New research finds that the common fire retardant Firemaster 550 (FM 550) makes both male and female prairie voles less sociable and more anxious. The findings shed new light on how exposure to such chemicals affects the social brain.
Our homes contain varieties of questionable substances that researchers have linked with adverse health outcomes.
From cleaning and personal hygiene products to those coating our furniture and floors, numerous potentially harmful chemicals exist in the environments that humans have created.
Among these substances are flame retardants, phthalates, and other chemicals used as preservatives or disinfectants.
Some of the potential health hazards that researchers have linked with such compounds include neurodevelopmental defects, breathing problems, and endocrine dysfunction.
While researchers and public health authorities do not have definitive evidence of a link between, for example, a common class of fire retardants called polybrominated diphenyl ethers (PBDEs) and cancer or diabetes, some studies in rodents have suggested that there may be an association.
Now, new research examines the effect of a common flame retardant mixture on the socioemotional behavior of prairie voles.
Voles are socially monogamous rodents that develop long-lasting bonds with their mates, show highly affiliative behavior, and tend to be aggressive toward strangers.
Manufacturers developed the common flame retardant featured in the study, FM 550, a decade ago to replace PBDEs.
The new research appears in the journal Neurotoxicology and Teratology, and the corresponding author is Heather Patisaul, a professor and Associate Dean for Research at the Department of Biological Sciences at North Carolina State University, in Raleigh.
“There is concern that early life exposure to flame retardants is contributing to neurodevelopmental disorders,” Prof. Patisaul explains.
“We decided to look at the effects of exposure on social and emotional behavior using a prairie vole model. Prairie voles are socially monogamous animals that partner for life and co-parent offspring.”
“They are commonly used in neuroscience studies that address social behavior and so were a good choice for this study,” she says.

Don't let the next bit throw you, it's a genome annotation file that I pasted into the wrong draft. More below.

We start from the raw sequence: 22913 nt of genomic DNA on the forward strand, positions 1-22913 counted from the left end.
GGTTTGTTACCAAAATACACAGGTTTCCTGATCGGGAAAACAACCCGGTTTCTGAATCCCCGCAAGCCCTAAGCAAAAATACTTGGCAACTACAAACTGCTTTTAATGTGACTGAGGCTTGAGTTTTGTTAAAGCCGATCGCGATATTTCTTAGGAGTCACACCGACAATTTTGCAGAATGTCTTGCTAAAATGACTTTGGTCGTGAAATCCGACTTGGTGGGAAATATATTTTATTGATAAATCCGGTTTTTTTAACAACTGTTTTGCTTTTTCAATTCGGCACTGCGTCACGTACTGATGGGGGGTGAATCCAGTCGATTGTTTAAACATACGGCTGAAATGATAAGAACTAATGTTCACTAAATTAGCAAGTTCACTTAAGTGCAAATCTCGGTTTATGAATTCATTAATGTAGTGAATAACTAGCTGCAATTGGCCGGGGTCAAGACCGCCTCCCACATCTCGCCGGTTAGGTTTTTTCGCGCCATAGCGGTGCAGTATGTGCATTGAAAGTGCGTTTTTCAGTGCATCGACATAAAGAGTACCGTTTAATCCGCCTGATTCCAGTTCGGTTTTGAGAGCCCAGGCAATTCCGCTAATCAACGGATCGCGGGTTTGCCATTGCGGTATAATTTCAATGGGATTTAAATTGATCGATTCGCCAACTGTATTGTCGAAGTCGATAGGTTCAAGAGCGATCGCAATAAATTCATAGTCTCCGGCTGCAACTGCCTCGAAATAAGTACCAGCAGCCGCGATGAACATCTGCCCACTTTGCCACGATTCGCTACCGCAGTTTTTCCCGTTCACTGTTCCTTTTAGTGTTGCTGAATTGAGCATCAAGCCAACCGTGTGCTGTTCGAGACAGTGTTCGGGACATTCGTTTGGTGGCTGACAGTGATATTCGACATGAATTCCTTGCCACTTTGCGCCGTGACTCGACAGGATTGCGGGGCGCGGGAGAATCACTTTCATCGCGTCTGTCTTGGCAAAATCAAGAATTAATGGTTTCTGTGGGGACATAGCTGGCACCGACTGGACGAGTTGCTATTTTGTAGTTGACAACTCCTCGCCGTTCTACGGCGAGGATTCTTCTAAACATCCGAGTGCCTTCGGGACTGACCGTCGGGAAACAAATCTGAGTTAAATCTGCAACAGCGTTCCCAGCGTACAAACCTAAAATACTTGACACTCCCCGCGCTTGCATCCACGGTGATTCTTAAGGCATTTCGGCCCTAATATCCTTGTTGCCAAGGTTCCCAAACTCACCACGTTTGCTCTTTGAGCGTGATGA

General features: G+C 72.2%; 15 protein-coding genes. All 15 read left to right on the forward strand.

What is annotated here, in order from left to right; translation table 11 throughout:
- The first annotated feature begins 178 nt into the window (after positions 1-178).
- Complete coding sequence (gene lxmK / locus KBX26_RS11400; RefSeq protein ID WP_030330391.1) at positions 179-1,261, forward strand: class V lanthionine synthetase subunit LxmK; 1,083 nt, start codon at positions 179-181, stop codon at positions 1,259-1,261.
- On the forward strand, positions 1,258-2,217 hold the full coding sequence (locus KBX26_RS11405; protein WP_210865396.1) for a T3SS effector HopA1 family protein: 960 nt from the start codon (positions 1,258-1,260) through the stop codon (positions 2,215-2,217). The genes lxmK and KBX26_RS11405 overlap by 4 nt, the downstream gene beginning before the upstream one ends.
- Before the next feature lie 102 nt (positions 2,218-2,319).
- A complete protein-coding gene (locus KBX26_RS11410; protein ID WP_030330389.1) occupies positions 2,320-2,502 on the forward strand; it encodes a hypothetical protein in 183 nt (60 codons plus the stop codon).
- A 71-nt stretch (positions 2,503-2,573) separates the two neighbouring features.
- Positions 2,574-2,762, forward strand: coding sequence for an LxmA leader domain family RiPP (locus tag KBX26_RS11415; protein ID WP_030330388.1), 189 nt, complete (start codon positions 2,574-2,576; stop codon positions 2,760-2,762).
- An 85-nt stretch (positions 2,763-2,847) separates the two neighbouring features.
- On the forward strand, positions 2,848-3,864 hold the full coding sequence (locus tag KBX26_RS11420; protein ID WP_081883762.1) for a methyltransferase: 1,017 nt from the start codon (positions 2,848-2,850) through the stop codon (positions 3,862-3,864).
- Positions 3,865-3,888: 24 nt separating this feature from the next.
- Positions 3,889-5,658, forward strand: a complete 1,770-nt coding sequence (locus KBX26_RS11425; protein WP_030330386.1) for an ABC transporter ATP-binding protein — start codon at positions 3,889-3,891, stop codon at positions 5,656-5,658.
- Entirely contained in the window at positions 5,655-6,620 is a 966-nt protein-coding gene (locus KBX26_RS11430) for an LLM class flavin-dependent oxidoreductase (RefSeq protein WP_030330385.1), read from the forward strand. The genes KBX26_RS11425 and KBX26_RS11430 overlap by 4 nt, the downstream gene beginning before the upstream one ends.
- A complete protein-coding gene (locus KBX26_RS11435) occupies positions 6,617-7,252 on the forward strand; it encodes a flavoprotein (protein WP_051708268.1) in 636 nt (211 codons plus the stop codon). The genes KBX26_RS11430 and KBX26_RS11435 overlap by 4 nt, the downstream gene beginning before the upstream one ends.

For the study, Prof. Patisaul and the team injected pregnant voles with 500, 1000, or 2000 micrograms of FM 550 throughout their pregnancies. After the voles gave birth, the researchers exposed the offspring directly to FM 550 from the day of birth until weaning.
Then, the researchers assessed the voles’ anxiety, memory, and sociability using a variety of standard tests.
“Normally, voles are highly social and prefer to spend time with other animals, particularly their partners,” Prof. Patisaul explains.
However, the voles that had been exposed to FM 550 displayed less social behavior. When females had to choose between spending time with a female stranger or spending time alone, they chose the latter. These effects were dose-respondent.
Similarly, male voles exposed to the retardant also displayed socially avoidant behavior, and they did not show preference for partners.
Furthermore, female voles exposed to FM 550 displayed increased anxiety and reduced interest in exploring new territory, despite the fact that, normally, females are less anxious than males and more exploratory, explains Prof. Patisaul.
“In tests like the open field test,” she goes on, “where they are introduced to an empty, open box, females are more likely than males to explore the middle area, which is considered risky, but exposed females remained in safe areas instead.”
Finally, the researchers took blood tests 4 hours after the last exposure to FM 550.
“FM 550 contains two different types of flame retardant chemicals, brominated [compounds] and organophosphates,” Prof. Patisaul explains.
“We detected the primary brominated flame retardant in both male and female voles, but did not detect many organophosphates, possibly due to their being metabolized more quickly,” she reports.
“This is the first study in mammals to show that developmental exposure to these flame retardants affects social behavior, and it supports the hypothesis that developmental exposure to flame retardants can impact the social brain.”
Prof. Heather Patisaul
“Future studies will probe the possible mechanisms by which these effects arise,” concludes the researcher.